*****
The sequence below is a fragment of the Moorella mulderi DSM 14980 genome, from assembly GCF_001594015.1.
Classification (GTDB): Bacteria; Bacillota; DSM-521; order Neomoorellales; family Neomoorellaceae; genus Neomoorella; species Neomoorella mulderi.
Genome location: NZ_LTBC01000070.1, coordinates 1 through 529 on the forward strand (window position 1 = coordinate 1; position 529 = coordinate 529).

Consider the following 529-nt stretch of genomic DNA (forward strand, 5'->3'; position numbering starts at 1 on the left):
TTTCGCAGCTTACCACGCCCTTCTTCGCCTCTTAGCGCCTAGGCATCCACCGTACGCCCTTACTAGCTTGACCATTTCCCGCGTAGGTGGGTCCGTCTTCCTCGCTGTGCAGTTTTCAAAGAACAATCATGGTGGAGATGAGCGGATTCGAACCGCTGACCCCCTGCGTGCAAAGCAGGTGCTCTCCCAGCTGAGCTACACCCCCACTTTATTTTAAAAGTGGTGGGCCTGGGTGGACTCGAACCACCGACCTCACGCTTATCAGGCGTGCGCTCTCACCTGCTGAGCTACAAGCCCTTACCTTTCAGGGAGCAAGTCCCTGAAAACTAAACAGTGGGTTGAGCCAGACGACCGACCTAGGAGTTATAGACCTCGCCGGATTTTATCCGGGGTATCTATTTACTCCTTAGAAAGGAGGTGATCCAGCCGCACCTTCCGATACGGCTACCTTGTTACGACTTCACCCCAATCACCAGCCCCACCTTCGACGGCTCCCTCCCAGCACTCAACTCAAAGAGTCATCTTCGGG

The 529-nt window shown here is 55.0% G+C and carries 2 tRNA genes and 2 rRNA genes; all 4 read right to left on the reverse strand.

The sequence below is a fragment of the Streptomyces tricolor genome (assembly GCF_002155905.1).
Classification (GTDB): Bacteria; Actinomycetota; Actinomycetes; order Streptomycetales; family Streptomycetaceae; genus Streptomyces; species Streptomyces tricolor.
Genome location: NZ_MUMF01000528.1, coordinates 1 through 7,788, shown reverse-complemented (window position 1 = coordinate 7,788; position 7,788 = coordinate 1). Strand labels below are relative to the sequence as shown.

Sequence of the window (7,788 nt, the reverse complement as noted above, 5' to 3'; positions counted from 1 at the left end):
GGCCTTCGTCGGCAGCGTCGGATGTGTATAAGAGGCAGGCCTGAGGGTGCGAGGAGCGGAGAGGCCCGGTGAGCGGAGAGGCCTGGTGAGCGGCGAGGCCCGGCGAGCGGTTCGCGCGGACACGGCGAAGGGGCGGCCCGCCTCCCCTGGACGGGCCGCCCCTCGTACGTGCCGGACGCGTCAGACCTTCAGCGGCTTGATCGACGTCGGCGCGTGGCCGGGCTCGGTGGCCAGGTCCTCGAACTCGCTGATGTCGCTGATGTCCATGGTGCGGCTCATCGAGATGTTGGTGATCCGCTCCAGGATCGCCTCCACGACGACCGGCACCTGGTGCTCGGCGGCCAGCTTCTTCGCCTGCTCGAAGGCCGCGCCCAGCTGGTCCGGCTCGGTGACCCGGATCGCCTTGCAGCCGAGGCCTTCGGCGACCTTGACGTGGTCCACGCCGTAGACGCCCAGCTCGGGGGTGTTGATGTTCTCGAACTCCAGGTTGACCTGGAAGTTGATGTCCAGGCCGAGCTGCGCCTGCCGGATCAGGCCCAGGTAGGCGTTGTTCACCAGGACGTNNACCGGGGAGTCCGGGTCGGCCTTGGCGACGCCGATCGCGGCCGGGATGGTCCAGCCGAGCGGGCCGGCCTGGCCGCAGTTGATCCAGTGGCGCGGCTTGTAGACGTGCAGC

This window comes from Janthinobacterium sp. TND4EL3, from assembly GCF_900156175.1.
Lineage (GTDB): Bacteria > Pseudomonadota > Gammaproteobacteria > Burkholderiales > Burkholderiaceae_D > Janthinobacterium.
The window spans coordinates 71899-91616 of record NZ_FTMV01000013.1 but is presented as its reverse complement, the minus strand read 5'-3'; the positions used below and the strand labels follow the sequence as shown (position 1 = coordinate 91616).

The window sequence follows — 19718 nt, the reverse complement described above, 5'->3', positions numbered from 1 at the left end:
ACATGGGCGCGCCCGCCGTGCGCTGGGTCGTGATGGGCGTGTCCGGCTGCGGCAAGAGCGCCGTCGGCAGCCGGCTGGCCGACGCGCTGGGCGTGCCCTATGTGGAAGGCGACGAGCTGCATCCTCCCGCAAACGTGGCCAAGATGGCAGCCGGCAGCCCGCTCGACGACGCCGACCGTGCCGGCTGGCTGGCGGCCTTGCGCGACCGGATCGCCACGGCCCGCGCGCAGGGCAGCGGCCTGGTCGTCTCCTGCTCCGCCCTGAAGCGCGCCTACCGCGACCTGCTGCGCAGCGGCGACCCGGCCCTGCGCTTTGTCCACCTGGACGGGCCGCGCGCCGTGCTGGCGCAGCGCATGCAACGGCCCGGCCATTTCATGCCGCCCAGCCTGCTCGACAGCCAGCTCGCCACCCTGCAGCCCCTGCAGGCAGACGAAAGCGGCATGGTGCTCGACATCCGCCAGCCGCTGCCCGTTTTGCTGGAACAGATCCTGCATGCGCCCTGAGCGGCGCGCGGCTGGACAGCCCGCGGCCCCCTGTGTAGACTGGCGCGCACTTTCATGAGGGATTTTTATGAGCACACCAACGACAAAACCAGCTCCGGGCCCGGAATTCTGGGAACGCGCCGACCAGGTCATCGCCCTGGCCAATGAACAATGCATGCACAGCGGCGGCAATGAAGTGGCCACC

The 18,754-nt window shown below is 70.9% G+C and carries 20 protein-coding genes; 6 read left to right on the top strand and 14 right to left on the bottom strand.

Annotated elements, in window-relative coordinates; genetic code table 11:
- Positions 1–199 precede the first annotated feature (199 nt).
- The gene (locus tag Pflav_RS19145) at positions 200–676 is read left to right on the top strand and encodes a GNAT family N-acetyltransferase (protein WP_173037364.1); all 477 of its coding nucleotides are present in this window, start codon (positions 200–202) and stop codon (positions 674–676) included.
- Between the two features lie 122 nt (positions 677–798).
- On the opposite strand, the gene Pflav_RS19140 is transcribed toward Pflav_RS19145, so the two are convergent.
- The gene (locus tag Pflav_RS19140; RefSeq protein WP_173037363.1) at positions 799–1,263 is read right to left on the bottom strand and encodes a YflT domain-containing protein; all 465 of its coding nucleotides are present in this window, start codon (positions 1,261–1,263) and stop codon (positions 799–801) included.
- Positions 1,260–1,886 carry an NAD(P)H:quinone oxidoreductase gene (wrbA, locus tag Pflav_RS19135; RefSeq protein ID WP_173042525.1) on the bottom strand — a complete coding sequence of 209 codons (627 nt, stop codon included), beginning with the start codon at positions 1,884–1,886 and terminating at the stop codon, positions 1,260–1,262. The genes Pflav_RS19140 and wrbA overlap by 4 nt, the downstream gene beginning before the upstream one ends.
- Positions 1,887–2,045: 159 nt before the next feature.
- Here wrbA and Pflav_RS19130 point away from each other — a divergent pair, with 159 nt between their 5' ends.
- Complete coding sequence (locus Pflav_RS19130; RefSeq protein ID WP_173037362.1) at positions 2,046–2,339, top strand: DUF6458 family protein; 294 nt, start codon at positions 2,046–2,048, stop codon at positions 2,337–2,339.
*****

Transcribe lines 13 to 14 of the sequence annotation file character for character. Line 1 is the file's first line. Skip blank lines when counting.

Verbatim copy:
Lineage (GTDB): Bacteria > Pseudomonadota > Gammaproteobacteria > Burkholderiales > Burkholderiaceae_D > Janthinobacterium.
The window spans coordinates 71899-91616 of record NZ_FTMV01000013.1 but is presented as its reverse complement, the minus strand read 5'-3'; the positions used below and the strand labels follow the sequence as shown (position 1 = coordinate 91616).